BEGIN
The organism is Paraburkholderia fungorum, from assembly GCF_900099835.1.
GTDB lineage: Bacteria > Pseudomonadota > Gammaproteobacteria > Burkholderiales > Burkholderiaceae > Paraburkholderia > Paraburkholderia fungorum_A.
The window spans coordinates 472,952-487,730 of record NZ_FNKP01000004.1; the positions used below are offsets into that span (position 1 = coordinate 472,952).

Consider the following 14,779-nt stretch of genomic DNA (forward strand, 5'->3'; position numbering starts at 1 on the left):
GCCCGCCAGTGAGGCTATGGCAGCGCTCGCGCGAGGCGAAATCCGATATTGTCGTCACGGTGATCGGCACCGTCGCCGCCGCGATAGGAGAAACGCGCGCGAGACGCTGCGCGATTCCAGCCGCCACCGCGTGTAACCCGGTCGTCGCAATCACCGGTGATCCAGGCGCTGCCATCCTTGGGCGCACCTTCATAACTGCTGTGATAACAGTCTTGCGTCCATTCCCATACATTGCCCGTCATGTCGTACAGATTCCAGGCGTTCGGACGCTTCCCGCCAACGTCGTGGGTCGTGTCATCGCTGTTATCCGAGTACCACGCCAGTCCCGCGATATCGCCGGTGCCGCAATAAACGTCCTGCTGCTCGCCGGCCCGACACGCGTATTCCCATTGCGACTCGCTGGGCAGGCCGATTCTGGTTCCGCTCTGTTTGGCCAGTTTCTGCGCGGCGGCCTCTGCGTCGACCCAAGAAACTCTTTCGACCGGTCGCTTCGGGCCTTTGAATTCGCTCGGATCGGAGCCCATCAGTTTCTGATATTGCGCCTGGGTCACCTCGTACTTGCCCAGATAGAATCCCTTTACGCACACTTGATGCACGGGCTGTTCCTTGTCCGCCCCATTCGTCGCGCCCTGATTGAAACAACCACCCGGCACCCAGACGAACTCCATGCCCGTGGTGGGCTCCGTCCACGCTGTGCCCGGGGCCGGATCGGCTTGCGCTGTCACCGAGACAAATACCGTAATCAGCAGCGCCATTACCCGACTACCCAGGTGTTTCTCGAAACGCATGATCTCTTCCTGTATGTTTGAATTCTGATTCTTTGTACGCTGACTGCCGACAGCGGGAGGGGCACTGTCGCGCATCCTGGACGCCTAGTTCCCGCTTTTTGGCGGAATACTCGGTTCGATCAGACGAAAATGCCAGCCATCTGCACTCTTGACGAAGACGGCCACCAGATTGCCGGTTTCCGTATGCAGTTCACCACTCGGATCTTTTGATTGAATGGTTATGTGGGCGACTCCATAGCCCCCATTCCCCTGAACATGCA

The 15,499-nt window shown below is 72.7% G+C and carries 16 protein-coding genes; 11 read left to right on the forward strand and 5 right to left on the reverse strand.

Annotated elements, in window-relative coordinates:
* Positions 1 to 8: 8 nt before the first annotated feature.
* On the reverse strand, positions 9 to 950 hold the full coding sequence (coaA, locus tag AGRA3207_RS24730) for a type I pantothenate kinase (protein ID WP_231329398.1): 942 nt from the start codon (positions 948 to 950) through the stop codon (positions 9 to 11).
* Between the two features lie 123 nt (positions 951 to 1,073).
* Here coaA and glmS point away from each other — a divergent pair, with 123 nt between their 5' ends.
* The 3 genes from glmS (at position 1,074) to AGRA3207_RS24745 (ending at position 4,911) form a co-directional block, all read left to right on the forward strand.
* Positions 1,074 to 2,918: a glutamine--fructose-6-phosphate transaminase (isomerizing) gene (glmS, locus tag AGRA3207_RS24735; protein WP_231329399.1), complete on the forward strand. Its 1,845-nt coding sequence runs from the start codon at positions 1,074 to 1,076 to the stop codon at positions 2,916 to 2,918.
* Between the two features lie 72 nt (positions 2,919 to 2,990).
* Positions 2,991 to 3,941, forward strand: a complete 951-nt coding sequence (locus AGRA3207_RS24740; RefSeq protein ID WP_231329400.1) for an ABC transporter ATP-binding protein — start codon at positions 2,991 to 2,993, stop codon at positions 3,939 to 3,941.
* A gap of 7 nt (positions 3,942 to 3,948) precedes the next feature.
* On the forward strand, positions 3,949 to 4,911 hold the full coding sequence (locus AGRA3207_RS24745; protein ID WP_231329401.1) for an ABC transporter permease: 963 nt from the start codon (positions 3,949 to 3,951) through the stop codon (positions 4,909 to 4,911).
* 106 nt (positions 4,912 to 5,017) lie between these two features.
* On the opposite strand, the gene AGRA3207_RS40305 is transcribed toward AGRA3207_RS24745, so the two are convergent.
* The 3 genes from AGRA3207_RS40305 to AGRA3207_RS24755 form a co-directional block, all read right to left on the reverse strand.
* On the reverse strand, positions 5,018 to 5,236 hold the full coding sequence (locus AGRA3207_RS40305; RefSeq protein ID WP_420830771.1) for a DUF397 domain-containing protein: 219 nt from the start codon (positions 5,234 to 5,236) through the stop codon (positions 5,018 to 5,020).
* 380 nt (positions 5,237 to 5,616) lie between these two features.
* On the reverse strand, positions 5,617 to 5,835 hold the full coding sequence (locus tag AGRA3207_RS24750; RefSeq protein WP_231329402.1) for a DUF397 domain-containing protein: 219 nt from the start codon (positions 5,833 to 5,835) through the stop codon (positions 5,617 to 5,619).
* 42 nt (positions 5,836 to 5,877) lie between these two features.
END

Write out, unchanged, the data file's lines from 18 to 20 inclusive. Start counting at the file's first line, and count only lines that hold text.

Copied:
* 106 nt (positions 4,912 to 5,017) lie between these two features.
* On the opposite strand, the gene AGRA3207_RS40305 is transcribed toward AGRA3207_RS24745, so the two are convergent.
* The 3 genes from AGRA3207_RS40305 to AGRA3207_RS24755 form a co-directional block, all read right to left on the reverse strand.